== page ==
MATERIALS AND METHODS

Material properties of polymer optical fibers

In practice, the step index POF, composed of the known core and cladding polymers. Since high transparency is required for the fiber core, the polymer should be amorphous. Table 1 shows the possible high quality polymer materials for cores. Poly methyl methacrylate (PMMA) and polystyrene (PS) are normally used as core materials, because these polymers are easily purified at the monomer level and no condensation reaction is necessary in obtaining transparent polymers. Certain polycarbonates (PC) have higher amorphous characteristics and thermal resistance. Therefore application of these materials for the core is increasing gradually. The refractive index of the cladding material should be 2-5% less than that of the core material [11].

Material choice for POFs fabrication

Optical power acceptance and light guidance of POFs depend on the choice of the core and cladding materials. The refractive index of the core material limits the choice of the necessary cladding material to create better waveguiding characteristics. However, refractive index is not the only intrinsic property that has to be considered. The other certain parameters that have to be considered when choosing the core polymer material are: morphology, molecular weight, molecular weight distribution, glass transition temperature, branching, cross linking, additives, repeating unit, and tacticity [1].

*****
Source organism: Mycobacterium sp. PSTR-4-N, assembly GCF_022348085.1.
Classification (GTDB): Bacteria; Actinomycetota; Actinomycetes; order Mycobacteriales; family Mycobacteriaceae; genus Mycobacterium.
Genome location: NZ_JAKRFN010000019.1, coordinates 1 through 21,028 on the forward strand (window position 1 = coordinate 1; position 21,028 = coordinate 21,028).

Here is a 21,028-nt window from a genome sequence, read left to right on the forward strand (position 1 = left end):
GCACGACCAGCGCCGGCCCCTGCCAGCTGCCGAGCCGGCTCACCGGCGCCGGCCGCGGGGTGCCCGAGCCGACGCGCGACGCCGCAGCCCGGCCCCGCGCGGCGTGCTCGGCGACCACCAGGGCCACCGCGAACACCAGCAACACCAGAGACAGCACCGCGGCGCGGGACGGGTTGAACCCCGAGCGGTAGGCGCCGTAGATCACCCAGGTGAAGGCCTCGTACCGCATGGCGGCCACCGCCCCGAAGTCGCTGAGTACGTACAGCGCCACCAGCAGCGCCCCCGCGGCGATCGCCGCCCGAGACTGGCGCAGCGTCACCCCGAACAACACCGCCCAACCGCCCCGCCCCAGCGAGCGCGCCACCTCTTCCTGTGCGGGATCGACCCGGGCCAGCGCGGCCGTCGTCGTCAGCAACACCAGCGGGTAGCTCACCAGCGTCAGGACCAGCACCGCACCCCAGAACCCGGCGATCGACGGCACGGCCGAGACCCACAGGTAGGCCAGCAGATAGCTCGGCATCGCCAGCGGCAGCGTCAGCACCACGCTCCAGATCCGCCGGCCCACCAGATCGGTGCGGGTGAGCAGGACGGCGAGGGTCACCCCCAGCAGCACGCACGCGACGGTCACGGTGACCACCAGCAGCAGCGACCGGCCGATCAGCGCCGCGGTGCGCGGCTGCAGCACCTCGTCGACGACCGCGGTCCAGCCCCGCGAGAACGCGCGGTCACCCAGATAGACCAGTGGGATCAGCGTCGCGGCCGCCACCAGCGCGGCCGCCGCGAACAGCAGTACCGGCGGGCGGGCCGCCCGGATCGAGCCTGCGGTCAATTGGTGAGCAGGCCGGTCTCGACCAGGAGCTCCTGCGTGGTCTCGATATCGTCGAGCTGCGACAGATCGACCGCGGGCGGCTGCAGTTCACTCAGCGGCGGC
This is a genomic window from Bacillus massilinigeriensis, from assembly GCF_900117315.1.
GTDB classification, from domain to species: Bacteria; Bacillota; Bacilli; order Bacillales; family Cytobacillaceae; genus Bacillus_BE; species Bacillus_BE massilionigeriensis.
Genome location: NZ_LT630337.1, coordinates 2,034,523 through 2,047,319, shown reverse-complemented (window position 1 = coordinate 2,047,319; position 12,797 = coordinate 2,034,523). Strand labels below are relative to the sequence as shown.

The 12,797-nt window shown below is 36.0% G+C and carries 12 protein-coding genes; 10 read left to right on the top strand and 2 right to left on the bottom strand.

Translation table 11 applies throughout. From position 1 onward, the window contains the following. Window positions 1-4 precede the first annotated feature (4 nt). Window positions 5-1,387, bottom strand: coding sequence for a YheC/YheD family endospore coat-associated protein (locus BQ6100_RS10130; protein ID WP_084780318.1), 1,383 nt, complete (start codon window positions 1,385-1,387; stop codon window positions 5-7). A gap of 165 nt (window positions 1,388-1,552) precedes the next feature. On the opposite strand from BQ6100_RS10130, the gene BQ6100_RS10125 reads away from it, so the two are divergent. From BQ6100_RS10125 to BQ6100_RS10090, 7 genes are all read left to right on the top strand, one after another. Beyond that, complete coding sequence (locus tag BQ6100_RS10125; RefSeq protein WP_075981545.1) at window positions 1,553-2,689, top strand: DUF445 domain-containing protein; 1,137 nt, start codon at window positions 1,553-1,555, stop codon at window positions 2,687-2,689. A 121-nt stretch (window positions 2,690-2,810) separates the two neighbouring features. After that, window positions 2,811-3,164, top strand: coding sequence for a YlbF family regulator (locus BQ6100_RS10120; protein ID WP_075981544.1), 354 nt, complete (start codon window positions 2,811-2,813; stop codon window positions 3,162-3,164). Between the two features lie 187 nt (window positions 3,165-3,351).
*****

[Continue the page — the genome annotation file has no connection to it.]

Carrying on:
Methods of fabrication of polymer optical fibers

Several methods have been used to prepare glass optical fibers, e.g., ion-exchange, sol- gel leaching, and chemical vapor deposition. However, these methods are quite expensive and the production rate is low. Polymers have the advantages of excellent mechanical properties and good processibility compare to the glasses.

The most important fabrication of POF methods are: preform drawing, batch extrusion, and continuous extrusion [1,3,4,11,12].

In preform drawing method, the preform is produced and drawn to fiber, as shown in Fig. 1.

POF fabrication through batch extrusion is an efficient method to eliminate the extrinsic loss factors as organic impurities, water, dust, or bubbles from the POF core. A block diagram of an apparatus for POF fabrication is shown in Fig. 2. The method consists of a closed system, from monomer purification to fiber drawing [11].

In the continuous extrusion process, monomer containing polymerization initiator and chain transfer agent is continuously fed to the reactor and cladded fiber is continuously withdrawn from the die, as shown in Fig. 3. Since high production rates are possible, this is an ideal commercial process [11].